It is believed to be the top price achieved at auction for a Victorian butcher's shop model.
Used to advertise Fernley Family Butchers of Limehouse, London, the 3ft (91cm) wide model would have been displayed in the shop window once the produce had been put away in cold-storage for the night.
Typically for such models, it depicts a smartly-dressed butcher standing amid his wares, but more unusually, it shows the premises complete with cutting room, where another butcher works in a bloodstained apron.
It was made by the butcher's son, who was the great-great grandfather of the vendor, and was well-known to folk art enthusiasts as the example displayed in the V&A Museum of Childhood in Bethnal Green for 30 years.
The model's fine detail, from numerous meat cuts and animal carcasses in the shop to the lace curtains hanging in the windows above, had generated great pre-sale interest.
Appearing at the sale on April 3, on the day a battle developed between a phone bidder and a buyer in the room, with the hammer finally coming down in favour of the room bidder at £22,000 (estimate £4000-6000). The purchaser was the ancient London livery company The Worshipful Company of Butchers.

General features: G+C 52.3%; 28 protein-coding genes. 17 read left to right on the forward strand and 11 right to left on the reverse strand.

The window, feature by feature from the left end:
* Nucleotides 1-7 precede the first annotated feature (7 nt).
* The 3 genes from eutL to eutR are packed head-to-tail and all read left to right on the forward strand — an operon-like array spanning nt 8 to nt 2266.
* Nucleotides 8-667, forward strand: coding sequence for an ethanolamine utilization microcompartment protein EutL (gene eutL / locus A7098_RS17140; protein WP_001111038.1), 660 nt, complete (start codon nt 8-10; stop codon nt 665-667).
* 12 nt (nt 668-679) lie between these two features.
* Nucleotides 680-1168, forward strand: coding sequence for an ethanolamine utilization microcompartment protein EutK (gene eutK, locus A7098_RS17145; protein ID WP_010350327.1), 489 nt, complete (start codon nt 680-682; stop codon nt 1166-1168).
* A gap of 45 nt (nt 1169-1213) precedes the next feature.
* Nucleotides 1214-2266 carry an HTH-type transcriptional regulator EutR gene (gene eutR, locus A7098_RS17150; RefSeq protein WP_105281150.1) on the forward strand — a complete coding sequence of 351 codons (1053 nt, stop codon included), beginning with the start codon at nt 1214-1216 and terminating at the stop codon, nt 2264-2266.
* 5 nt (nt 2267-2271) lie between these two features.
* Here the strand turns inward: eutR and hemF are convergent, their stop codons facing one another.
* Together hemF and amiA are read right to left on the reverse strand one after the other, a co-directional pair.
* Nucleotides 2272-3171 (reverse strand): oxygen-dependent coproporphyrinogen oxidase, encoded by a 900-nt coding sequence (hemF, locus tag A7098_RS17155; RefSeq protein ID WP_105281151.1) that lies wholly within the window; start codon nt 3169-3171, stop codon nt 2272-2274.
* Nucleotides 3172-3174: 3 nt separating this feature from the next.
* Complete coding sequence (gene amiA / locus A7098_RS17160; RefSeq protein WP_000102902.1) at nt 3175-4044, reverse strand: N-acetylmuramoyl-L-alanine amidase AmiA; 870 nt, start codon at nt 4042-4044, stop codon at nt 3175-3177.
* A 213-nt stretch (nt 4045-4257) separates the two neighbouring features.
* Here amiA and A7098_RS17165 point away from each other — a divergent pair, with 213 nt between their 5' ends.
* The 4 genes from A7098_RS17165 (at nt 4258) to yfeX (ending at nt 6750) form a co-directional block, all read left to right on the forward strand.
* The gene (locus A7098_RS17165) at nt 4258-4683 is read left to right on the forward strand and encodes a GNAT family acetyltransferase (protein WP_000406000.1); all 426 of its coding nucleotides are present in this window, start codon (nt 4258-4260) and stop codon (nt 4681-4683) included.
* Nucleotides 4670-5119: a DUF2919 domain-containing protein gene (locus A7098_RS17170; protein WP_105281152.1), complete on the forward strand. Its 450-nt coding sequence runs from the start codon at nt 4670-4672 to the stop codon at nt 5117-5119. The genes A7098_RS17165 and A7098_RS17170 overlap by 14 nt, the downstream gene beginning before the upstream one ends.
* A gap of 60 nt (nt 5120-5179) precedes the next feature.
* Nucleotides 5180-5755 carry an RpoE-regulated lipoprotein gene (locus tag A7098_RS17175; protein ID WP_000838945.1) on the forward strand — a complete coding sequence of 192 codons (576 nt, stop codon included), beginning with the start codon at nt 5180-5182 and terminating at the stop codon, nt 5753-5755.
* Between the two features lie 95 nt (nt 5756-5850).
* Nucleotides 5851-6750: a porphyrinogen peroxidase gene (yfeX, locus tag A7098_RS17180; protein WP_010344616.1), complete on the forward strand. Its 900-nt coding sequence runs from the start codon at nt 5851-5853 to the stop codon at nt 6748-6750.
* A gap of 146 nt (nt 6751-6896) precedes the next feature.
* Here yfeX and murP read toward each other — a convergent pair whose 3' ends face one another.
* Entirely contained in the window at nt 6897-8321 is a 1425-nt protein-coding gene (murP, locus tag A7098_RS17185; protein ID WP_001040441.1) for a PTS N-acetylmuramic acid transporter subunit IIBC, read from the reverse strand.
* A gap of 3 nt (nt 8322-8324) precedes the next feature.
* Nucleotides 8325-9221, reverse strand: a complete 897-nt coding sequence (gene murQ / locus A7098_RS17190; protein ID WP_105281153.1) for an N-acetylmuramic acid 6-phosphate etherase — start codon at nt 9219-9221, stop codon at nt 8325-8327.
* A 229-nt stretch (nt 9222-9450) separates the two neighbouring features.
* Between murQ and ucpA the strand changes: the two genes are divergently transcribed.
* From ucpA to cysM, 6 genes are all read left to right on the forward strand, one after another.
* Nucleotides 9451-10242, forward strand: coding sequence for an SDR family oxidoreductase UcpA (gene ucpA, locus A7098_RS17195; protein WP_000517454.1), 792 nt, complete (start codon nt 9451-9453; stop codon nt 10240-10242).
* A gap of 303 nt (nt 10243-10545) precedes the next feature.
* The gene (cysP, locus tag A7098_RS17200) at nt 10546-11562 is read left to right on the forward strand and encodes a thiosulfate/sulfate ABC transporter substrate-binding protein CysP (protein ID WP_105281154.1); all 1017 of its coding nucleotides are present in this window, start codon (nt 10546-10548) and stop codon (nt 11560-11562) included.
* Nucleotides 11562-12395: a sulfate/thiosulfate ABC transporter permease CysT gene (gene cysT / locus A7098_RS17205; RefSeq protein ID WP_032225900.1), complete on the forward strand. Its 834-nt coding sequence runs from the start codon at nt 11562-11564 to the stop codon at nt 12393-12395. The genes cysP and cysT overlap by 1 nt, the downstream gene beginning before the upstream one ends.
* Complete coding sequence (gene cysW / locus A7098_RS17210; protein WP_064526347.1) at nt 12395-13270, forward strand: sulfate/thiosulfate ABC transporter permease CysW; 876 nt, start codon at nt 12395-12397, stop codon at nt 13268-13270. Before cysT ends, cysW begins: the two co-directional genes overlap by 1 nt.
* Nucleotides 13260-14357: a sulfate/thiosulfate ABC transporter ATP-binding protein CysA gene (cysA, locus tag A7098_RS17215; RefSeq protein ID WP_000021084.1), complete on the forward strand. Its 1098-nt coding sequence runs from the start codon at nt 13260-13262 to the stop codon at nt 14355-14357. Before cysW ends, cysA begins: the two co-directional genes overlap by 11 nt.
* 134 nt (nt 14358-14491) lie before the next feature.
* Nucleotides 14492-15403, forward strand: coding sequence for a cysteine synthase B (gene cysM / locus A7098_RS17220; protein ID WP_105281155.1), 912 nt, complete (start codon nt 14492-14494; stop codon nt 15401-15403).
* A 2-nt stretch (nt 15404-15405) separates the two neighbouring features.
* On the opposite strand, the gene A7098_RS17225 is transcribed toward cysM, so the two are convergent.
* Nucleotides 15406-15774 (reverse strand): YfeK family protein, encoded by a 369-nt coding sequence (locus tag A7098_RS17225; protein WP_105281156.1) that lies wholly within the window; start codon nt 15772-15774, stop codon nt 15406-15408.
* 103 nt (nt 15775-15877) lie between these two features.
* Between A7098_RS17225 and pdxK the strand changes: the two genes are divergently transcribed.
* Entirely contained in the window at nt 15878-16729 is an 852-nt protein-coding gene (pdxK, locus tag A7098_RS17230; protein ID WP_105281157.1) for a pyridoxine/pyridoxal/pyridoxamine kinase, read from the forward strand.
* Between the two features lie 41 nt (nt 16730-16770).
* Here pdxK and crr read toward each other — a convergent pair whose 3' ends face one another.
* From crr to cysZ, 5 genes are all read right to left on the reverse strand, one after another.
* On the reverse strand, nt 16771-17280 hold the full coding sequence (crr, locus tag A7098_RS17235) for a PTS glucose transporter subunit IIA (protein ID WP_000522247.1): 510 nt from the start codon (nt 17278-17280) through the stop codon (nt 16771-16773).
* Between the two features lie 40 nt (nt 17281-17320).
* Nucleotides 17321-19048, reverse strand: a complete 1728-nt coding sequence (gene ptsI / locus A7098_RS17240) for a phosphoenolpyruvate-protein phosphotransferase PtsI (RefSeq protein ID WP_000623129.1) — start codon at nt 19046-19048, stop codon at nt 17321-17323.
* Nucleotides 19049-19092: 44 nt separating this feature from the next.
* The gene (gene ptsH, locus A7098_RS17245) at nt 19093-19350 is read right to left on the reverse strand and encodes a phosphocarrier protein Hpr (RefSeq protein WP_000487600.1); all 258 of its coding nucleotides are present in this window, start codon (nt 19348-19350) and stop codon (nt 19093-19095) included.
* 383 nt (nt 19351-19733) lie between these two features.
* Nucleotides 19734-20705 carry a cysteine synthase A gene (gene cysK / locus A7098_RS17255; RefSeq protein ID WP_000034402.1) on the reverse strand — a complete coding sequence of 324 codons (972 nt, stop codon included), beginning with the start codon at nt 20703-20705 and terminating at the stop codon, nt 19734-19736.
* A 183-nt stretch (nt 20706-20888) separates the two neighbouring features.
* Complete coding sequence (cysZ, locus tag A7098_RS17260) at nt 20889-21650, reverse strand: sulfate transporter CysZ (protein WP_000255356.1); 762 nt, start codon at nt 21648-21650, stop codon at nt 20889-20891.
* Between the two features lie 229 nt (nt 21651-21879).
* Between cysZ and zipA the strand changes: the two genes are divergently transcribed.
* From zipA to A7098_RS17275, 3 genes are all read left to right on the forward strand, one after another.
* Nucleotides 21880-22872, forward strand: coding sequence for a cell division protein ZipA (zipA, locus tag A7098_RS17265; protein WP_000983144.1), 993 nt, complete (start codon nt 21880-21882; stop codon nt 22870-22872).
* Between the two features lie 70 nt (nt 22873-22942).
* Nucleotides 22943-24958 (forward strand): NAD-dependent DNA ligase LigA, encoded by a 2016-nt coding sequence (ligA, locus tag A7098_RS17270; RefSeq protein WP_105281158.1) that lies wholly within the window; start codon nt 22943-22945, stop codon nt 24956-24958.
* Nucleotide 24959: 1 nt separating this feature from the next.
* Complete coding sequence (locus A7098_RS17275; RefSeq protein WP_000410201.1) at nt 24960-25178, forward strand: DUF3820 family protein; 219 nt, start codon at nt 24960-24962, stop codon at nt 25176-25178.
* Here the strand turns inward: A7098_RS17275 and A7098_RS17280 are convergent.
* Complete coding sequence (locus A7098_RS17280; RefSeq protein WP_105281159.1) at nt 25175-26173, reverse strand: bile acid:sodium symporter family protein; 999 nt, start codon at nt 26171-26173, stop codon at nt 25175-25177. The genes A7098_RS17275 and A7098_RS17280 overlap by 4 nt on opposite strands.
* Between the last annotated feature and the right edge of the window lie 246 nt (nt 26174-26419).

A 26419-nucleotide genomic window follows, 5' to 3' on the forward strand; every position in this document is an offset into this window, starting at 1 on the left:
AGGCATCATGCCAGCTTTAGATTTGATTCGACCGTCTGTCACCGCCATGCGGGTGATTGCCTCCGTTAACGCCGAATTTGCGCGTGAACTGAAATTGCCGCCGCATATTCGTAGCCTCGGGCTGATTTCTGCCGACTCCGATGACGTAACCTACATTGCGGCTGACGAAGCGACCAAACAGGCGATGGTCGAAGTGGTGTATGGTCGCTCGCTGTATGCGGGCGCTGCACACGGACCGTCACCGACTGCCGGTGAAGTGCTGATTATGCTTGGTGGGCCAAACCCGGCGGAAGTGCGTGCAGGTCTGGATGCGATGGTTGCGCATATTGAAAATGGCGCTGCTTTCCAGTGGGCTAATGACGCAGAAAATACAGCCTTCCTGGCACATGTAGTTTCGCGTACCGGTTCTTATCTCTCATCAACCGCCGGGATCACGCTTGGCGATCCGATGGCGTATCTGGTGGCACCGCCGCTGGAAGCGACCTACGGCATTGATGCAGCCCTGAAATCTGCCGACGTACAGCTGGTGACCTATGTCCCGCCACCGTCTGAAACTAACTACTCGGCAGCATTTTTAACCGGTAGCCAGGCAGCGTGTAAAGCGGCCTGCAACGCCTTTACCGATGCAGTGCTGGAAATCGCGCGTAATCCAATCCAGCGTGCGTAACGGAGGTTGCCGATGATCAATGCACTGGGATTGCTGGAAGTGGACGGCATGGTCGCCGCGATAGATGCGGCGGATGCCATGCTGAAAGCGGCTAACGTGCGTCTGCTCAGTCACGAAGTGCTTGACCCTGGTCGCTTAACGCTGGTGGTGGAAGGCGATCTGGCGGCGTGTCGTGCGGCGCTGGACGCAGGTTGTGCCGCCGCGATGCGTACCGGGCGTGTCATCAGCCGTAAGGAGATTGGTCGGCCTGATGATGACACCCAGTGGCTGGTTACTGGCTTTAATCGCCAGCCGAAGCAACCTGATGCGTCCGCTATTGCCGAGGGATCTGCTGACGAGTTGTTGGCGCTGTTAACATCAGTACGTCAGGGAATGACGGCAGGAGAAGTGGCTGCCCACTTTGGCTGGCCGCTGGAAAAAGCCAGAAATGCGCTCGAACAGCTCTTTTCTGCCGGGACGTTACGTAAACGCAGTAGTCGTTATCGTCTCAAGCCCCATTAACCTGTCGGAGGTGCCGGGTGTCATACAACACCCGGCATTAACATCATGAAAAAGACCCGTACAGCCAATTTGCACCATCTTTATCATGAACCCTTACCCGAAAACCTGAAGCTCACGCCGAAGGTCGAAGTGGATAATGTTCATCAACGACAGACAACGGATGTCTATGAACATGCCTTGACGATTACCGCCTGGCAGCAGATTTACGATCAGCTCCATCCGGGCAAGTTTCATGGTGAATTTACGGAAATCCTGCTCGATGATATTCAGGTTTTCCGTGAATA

Will Hobbs, furniture and works of art specialist at Woolley & Wallis, told ATG: "We are delighted for the vendor. We knew it was a particularly fine example but we're not aware of this type of model fetching such a price before. We're thrilled that it's going to such a fitting home."
An equally sophisticated example in the Thomas Gray collection sold by Noel Barrett of New Hope, Pennsylvania, in November 2010 brought $29,000 (£19,350). Contained within two Georgian-style buildings, it measured just under 4ft (1.2m) across and included three butchers and nearly 200 cuts of meat and poultry.
The buyer's premium was 22%